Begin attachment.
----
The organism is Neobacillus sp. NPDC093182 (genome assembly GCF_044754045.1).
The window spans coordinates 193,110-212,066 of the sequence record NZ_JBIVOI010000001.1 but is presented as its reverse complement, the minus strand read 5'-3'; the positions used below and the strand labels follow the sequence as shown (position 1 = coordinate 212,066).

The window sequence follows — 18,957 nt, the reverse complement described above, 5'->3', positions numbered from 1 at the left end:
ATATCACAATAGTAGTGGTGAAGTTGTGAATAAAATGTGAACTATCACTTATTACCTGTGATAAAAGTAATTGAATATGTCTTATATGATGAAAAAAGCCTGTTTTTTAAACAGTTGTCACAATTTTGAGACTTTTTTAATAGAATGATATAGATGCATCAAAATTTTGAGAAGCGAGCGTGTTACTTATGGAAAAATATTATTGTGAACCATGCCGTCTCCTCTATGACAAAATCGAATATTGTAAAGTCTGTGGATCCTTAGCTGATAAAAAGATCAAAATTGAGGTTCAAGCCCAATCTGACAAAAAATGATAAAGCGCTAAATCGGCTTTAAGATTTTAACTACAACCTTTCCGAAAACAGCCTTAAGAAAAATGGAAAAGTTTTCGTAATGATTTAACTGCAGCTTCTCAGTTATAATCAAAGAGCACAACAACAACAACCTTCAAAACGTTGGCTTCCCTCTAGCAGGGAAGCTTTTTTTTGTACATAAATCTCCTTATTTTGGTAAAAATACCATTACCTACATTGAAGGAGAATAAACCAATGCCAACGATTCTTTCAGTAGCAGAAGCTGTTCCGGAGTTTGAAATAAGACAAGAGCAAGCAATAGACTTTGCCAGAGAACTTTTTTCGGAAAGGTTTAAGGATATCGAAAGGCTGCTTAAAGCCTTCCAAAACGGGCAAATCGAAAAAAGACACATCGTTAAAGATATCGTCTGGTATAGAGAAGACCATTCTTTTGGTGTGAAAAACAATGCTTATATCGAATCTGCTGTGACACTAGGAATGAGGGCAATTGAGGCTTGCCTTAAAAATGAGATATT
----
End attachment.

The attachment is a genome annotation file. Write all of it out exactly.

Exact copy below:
The organism is Neobacillus sp. NPDC093182 (genome assembly GCF_044754045.1).
The window spans coordinates 193,110-212,066 of the sequence record NZ_JBIVOI010000001.1 but is presented as its reverse complement, the minus strand read 5'-3'; the positions used below and the strand labels follow the sequence as shown (position 1 = coordinate 212,066).

The window sequence follows — 18,957 nt, the reverse complement described above, 5'->3', positions numbered from 1 at the left end:
ATATCACAATAGTAGTGGTGAAGTTGTGAATAAAATGTGAACTATCACTTATTACCTGTGATAAAAGTAATTGAATATGTCTTATATGATGAAAAAAGCCTGTTTTTTAAACAGTTGTCACAATTTTGAGACTTTTTTAATAGAATGATATAGATGCATCAAAATTTTGAGAAGCGAGCGTGTTACTTATGGAAAAATATTATTGTGAACCATGCCGTCTCCTCTATGACAAAATCGAATATTGTAAAGTCTGTGGATCCTTAGCTGATAAAAAGATCAAAATTGAGGTTCAAGCCCAATCTGACAAAAAATGATAAAGCGCTAAATCGGCTTTAAGATTTTAACTACAACCTTTCCGAAAACAGCCTTAAGAAAAATGGAAAAGTTTTCGTAATGATTTAACTGCAGCTTCTCAGTTATAATCAAAGAGCACAACAACAACAACCTTCAAAACGTTGGCTTCCCTCTAGCAGGGAAGCTTTTTTTTGTACATAAATCTCCTTATTTTGGTAAAAATACCATTACCTACATTGAAGGAGAATAAACCAATGCCAACGATTCTTTCAGTAGCAGAAGCTGTTCCGGAGTTTGAAATAAGACAAGAGCAAGCAATAGACTTTGCCAGAGAACTTTTTTCGGAAAGGTTTAAGGATATCGAAAGGCTGCTTAAAGCCTTCCAAAACGGGCAAATCGAAAAAAGACACATCGTTAAAGATATCGTCTGGTATAGAGAAGACCATTCTTTTGGTGTGAAAAACAATGCTTATATCGAATCTGCTGTGACACTAGGAATGAGGGCAATTGAGGCTTGCCTTAAAAATGAGATATT